Sunday, October 03, 2004

Two Weeks and Counting

The Pinnacled Dim website has been up and running now for a little over two weeks. So far I haven't been inundated with offers to buy adspace. My aim is not to attract traffic. I simply want the information I've gathered to be on the record and accessible to the few dozen or so people directly descended from a few of my ancestors. But I would also like to think that the site tells a story, one that is meaningful to a large number of Americans with German ancestry. Chippewa Falls is just one of many hundreds of small towns in the upper midwest where significant numbers of German immigrants settled in the last half of the 19th century. Sheboygan, on the other hand, was the busiest single destination on the Great Lakes for German immigrants between 1830 and 1880, busier than Milwaukee or Chicago, or Montreal or Toronto, or Detroit or Cleveland. The Germans arrived in ports like New York, Boston, Baltimore and Philadelphia. They spent a few months and sometimes several years recovering from their trans-Atlantic voyage and gathering their wherewithal through a network of Germans in order to "shuffle off to Buffalo" for the boatride to Sheboygan. Vast numbers of Germans, hundreds of thousands of them, passed through Sheboygan on the way to new lives in Wisconsin, Minnesota, the Dakotas, Illinois, Iowa and Nebraska. Some were only there for a few days or weeks. Others stayed in Sheboygan for several months or several years. Some stayed for several decades. A few are still there. My ancestors came to America from a part of Germany that is now part of Poland, a part of what once was Germany that through forty years of Cold War and two World Wars has been held incommunicado from America since 1915. But thanks to the collapse of the Berlin Wall, the reunification of Germany and the advent of the information superhighway, it's now possible to reconstruct, at least to a certain extent, some of the news from home denied for nearly a century to three generations of German Americans. It's a possibility that I find exciting and too enticing to resist. I have a mother-in-law who lives in Milwaukee, so I've had two opportunities in the past five years to see and visit Sheboygan County. My wife goes to Europe to her employer's headquarters in Geneva once a year or more. Two years ago I went along and used that opportunity to visit Munich and Berlin. I'm already looking forward to my next visit to Germany and I hope that my website and this blog will serve as a means to share some of that experience.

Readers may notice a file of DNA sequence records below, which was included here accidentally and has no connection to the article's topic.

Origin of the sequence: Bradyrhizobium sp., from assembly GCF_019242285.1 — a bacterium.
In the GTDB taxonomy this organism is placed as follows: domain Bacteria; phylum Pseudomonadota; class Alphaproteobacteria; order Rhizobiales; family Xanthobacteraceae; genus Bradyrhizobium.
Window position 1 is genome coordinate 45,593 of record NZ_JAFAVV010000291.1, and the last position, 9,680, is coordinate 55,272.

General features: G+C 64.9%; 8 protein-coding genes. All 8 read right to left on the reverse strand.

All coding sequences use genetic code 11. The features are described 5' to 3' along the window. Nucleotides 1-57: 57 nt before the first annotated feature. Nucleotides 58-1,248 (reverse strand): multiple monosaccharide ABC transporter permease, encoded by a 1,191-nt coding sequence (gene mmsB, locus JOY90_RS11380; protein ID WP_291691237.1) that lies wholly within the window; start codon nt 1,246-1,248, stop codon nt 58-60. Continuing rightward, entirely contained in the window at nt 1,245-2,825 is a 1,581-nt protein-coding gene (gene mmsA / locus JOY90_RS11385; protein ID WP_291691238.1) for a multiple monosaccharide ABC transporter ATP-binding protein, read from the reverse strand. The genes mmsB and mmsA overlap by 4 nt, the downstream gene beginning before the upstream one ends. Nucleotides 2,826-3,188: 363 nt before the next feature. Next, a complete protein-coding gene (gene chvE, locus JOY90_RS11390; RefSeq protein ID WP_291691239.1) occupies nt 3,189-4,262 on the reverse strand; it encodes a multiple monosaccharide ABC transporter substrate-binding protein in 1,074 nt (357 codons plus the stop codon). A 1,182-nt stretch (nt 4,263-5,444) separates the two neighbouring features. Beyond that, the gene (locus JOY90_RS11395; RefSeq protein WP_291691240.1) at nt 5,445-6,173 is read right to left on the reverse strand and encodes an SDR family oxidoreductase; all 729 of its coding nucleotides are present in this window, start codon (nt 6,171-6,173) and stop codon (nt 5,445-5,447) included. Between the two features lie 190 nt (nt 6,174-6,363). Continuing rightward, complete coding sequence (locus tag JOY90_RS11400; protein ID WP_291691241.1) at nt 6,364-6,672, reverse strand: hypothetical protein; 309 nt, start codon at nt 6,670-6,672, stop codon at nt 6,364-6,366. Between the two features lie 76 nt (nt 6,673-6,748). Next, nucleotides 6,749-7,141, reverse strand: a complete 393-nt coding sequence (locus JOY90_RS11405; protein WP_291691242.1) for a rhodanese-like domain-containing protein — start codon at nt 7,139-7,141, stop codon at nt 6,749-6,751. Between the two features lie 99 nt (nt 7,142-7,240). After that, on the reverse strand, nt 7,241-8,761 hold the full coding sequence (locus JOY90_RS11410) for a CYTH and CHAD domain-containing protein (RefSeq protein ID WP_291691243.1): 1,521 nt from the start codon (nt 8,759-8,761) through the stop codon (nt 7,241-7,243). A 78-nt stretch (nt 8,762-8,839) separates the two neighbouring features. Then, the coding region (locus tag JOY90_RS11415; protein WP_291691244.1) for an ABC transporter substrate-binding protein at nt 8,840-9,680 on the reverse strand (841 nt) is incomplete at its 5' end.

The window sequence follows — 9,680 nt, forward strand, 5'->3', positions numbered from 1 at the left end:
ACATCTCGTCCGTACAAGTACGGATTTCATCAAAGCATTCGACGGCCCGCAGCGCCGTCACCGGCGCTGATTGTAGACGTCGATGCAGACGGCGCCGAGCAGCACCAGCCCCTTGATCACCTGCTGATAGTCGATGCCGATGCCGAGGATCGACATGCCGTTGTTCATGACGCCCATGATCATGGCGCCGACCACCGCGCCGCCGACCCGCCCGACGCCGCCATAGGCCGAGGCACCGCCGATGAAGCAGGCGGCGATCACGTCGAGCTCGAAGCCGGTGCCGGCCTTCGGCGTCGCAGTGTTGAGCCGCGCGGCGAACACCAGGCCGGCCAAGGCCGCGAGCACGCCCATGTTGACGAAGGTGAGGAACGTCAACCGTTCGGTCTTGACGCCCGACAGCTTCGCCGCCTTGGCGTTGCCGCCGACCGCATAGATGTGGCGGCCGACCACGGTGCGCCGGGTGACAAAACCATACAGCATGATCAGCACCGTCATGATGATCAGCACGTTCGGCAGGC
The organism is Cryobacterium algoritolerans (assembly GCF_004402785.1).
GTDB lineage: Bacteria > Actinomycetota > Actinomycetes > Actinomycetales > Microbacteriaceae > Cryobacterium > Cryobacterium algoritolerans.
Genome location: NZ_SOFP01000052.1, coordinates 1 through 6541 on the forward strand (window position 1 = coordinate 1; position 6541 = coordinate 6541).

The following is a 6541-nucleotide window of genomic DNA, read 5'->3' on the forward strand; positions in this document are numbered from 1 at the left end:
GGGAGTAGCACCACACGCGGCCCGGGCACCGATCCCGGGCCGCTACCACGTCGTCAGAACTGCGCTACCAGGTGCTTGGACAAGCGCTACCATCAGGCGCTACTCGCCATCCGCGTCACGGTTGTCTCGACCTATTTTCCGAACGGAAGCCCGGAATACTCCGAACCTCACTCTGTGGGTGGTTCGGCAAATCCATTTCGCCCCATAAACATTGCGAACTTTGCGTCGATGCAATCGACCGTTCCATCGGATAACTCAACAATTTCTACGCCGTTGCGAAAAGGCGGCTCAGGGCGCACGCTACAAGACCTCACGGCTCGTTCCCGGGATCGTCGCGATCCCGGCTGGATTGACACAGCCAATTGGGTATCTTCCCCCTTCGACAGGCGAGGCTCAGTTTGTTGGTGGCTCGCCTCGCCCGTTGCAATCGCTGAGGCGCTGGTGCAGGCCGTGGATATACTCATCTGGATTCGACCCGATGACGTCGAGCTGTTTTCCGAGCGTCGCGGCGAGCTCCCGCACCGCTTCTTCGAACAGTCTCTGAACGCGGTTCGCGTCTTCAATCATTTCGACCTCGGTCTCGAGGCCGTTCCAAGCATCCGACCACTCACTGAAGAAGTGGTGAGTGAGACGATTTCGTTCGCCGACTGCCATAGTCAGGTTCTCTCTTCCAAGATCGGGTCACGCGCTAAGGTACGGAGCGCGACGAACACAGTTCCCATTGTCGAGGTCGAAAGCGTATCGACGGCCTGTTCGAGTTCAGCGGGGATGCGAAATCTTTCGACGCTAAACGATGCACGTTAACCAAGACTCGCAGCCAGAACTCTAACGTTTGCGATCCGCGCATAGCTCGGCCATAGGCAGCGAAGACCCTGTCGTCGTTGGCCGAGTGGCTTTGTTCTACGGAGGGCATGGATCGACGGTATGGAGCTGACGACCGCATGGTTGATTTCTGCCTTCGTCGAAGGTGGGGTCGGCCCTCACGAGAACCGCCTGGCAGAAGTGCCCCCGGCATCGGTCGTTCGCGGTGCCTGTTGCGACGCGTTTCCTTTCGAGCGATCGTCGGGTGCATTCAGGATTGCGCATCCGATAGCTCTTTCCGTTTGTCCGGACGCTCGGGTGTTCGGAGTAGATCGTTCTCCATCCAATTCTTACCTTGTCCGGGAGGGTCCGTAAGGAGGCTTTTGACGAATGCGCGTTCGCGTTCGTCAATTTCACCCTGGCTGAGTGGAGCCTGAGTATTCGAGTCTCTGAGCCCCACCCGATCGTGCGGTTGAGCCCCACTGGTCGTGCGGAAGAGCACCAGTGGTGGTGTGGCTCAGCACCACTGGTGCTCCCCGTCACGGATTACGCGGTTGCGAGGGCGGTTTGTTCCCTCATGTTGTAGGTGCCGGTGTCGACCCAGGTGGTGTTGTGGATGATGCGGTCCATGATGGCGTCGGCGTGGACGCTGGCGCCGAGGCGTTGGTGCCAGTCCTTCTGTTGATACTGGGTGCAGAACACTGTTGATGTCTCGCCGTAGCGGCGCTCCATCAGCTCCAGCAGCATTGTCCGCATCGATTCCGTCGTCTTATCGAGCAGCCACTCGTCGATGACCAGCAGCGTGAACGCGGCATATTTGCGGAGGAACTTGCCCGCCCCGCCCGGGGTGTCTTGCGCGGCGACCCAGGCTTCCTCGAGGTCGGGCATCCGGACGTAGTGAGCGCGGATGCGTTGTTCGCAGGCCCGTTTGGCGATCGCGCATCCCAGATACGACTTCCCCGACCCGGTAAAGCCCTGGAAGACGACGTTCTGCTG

Sunday, September 26, 2004

Happy Birthday To Me

I can't think of a better birthday present to have gotten than to have had an actual visitor to my website, one who took the time to post a comment in my guestbook, quite a positive and encouraging comment, I might add, from someone believed to be eligible to post on my blog. Posting privileges require an invitation that only I at present, as blog administrator, can extend and to do so I need the e-mail address prospective posters would expect to use for communicating on this blog. The administrator's handbook indicates that hotmail, yahoo, msn type addresses that are webmail rather than e-mail, can be more difficult to enroll as team members. Invitations are sent by e-mail and include a link that can only be used once. The link requires the user to open a blogspot account with a user name, password and profile information for a blog that the user has an option to create. Invitees who don't wish to have their own blog, but do want posting privileges as a team member on an established blog, sometimes simply put question marks in the user profile spaces. Comments from visitors to The Intense Inane that: express an interest in posting, include an e-mail address and indicate descent from my great great grandfather, will produce an invitation to post. I am, naturally, delighted to hear that the SoCal Lubachs are abuzz over the information uncovered on my website. My hope is that discussion on the blog will encourage other branches of the family to participate. I will also point out that the Tilden cemetery link on my page contains some secondary links. The link at the top of the page takes surfers to a map of Chippewa Falls and environs. The link headed Hompage at the bottom of the cemetery page takes surfers to a Chippewa County genealogy site with quite a number of links that are worth exploring. I am, however, a little concerned about the propriety of raiding, so to speak, the family tomb. Cemeteries can yield an enormous amount of useful information, but they also require a certain level of decorum and respect for the dignity and privacy of the deceased. I hope my site and discussions that take place here are not an affront to anyone's sense of due decorum.

Sunday, September 19, 2004

Guest Book/Multi-User Blog

Greetings to all visitors to the Pinnacled Dim Website and to prospective members of the Intense Inane Multi-User Weblog. Members enjoy the enormous privilege of posting on this blog. Visitors and/or guests are limited by the great great grandfather clause to placing comments on the posts. Membership is restricted, at least for the time being, to direct descendants of my great great grandfather. Please, have a look around and feel free to comment if something strikes your fancy.